More details from DeBellis, et al: • Abused children excreted greater amounts of cortisol and catecholamines than non-abused kids • Abused children had 7-8% less cerebral volumes(impairing memory, dysregulating arousal) • Neurons enlarge with age and axons thicken. Between the ages of 5 and 18 years, the process of coating the neurons in the central nervous system with a myelin sheath is most influential in determining brain size • In the PTSD children, the corpus callosum did not grow with age compared with controls, which may be due to a failure of myelination.
The Adverse Childhood Experiences (ACE) Study (Robert Anda, MD Co-Principal Investigator) • www.acestudy.org • Examined the health and social effects of ACEs throughout the lifespan of 17,421 Kaiser members in San Diego county • ACEs: children exposed to household substance abuse, separation/divorce, mental illness, battered parent, criminal behavior; abuse or neglect
ACE findings • The higher the ACE score, the higher the incidence of: • Intercourse by age 15 • Teen pregnancy • Teen paternity • Obesity • Depression/suicide attempts • Rick of being victimized as an adult • Substance abuse • HIV risk • Smoking
Hippocampal Volume Reduction in PTSD NORMAL PTSD MRI scan of the hippocampus in a normal control and patient with PTSD secondary to childhood abuse. The hippocampus, outlined in red, is visibly smaller in PTSD. Overall there was a 12% reduction in volume in PTSD. Bremner et al., Am. J. Psychiatry 1995; 152:973-981; Bremner et al., Biol. Psychiatry 1997; 41:23-32;
The Prefrontal Cortex • Highly developed in primates and humans • Allows “executive control” – or at least guidance – over more primitive brain structures • Middle region is critical to relational functioning, empathy, connecting • Helps us with: • Being able to focus • Memory and reason • Self-awareness, reflection, emotions, impulses
The Prefrontal Cortex (PFC) • Connected with the amygdala and exerts inhibitory control over stress responses and emotional reactivity; goals, reason, controls habits • Prefrontal cortex actually shrinks with PTSD; children/adolescents/young adults don’t have developed PFC • Successful SSRI treatment restored PFC activation patterns
High Arousal (Fear) = Impaired Prefrontal Cortex • Stress chemicals disable the mid cortex and limbic brain takes over So what activates the Prefrontal and Medial Cortex? - Meditation and mindfulness practices - these kick-in “top-down” brain functioning versus “bottom-up”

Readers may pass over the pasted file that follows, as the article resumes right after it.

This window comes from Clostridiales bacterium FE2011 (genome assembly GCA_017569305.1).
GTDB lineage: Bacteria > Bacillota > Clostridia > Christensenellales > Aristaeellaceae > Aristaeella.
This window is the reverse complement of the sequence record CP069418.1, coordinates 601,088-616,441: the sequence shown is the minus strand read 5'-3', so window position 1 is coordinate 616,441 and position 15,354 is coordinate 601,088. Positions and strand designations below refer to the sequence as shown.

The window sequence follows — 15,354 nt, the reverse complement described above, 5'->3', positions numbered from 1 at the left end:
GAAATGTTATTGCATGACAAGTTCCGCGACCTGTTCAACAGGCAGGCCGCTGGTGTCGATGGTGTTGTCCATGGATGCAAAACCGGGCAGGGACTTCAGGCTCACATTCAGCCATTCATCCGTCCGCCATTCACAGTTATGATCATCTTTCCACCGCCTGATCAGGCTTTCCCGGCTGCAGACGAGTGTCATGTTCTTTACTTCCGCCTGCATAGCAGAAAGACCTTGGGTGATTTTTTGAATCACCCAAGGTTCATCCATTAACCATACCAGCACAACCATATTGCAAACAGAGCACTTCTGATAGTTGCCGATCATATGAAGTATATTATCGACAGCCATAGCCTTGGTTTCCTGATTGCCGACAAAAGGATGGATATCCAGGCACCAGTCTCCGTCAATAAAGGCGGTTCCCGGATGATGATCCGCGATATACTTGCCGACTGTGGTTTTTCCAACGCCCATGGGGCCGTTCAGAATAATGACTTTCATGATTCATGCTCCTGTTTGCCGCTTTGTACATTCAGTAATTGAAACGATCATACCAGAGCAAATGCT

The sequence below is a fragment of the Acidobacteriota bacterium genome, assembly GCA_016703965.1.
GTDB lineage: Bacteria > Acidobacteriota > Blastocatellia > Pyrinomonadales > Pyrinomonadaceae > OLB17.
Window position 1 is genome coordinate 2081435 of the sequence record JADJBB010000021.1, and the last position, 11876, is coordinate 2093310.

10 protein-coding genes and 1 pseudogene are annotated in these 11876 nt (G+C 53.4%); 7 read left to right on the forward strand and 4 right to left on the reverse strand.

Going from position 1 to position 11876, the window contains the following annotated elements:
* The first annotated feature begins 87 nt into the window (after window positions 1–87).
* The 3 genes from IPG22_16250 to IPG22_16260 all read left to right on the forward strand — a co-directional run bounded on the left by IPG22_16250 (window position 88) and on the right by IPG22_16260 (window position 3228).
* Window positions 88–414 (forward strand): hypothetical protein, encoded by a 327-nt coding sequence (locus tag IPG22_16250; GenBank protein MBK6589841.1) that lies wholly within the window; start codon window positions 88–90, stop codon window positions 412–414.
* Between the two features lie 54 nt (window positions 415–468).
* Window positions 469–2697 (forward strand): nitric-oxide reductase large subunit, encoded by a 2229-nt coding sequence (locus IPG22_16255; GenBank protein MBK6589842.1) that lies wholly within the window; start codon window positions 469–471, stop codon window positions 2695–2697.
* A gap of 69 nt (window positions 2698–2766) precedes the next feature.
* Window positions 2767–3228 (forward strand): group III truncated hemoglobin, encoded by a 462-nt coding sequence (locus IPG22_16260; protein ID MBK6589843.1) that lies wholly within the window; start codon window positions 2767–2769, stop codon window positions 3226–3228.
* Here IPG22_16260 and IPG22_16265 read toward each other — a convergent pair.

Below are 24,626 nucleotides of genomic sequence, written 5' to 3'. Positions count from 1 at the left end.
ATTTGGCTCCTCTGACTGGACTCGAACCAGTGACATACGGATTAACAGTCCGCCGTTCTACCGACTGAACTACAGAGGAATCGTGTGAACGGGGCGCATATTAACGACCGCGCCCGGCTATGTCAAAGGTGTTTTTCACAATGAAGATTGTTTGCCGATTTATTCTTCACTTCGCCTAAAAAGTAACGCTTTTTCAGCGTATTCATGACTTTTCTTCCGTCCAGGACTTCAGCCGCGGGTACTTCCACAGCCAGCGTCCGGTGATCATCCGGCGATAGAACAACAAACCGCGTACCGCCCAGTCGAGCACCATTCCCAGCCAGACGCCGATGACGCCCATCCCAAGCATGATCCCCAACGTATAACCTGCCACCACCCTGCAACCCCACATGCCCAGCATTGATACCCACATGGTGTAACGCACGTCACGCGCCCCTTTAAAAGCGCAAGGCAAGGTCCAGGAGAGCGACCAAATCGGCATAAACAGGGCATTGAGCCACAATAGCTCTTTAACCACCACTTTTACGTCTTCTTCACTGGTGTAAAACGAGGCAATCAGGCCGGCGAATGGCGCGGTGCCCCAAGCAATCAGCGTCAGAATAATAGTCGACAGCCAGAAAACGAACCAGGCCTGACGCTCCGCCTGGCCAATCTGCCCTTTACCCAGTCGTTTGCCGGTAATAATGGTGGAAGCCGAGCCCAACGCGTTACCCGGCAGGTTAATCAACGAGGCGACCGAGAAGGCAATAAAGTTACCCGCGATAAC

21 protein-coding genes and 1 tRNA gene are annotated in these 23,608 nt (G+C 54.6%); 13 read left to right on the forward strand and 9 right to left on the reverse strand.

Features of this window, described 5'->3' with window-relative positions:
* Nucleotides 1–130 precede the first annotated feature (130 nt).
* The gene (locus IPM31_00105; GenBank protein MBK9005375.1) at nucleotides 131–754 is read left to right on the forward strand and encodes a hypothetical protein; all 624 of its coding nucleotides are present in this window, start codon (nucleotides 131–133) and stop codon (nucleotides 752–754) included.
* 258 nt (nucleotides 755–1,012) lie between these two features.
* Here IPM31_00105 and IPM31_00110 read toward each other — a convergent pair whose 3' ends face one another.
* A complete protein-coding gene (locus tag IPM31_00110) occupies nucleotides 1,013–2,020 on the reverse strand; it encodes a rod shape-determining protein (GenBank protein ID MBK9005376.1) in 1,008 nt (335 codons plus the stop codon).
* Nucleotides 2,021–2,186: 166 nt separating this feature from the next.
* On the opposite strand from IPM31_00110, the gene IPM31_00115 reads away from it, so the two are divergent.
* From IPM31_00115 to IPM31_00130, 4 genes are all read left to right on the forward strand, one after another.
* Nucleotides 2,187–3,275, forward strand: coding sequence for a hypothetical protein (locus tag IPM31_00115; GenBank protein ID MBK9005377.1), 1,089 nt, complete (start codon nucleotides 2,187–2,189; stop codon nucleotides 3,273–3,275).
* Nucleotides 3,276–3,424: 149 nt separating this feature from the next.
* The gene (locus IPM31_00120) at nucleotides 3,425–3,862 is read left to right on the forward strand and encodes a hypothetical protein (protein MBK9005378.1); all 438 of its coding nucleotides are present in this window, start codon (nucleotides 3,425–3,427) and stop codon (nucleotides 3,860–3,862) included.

The Insular Cortex and the Embodied Self • Trauma = disembodiment • Mindfulness = embodiment • Research: • (Lazar, 2005): 20 people with extensive meditation experience vs. 15 controls; in meditators, no age-related thinning of PFC area associated with emotion and thoughts • (Britta, 2008): Significant thickness in PFC in meditators
Factors that Influence Traumatic Memory • Continuous Memory • Single traumatic event • Natural or accidental cause • Adult victim • Validation and support present • Dissociative/Incomplete Memory • Repeated events • Deliberately human caused • Child victim • Denial and secrecy
When Amygdala is highly activated, it interferes with Hippocampus functioning Sensory Thalamus
Self-Harming Behavior • Deliberate destruction or alteration of body tissue without suicidal intent • Prevalence: • 13% to 25% in adolescents (Rodham & Hawton, 2009) • 11% of college-aged students • middle school populations have higher prevalence since that is the age at which most individuals initiate self-injury. (Whitlock, Eckenrode, et al., 2006; Gollust, Eisenberg, & Golberstein, 2008).
Psychological Reasons to exert self-control or punishment as a distraction to get attention to attain group membership Neurobiological Reasons to unconsciously rebalance brain chemistry to evoke emotion when feeling numb (up regulation) to stimulate a high Self-Harming Behavior Why do people self-injure?
Neurobiological explanations for Self-Harming Behavior: EOS and Serotonin • Self-harm activates the endogenous opiod system (EOS) • The EOS system regulates pain – releases endorphins, adrenaline and dopamine … promotes calm, well-being • Low serotonin is correlated with suicide attempts, aggression, and impulsivity • Impact of an adverse rearing environment: Peer-reared monkeys have lower seratonin activity in comparison to maternally raised monkey (Higley et al., 1993)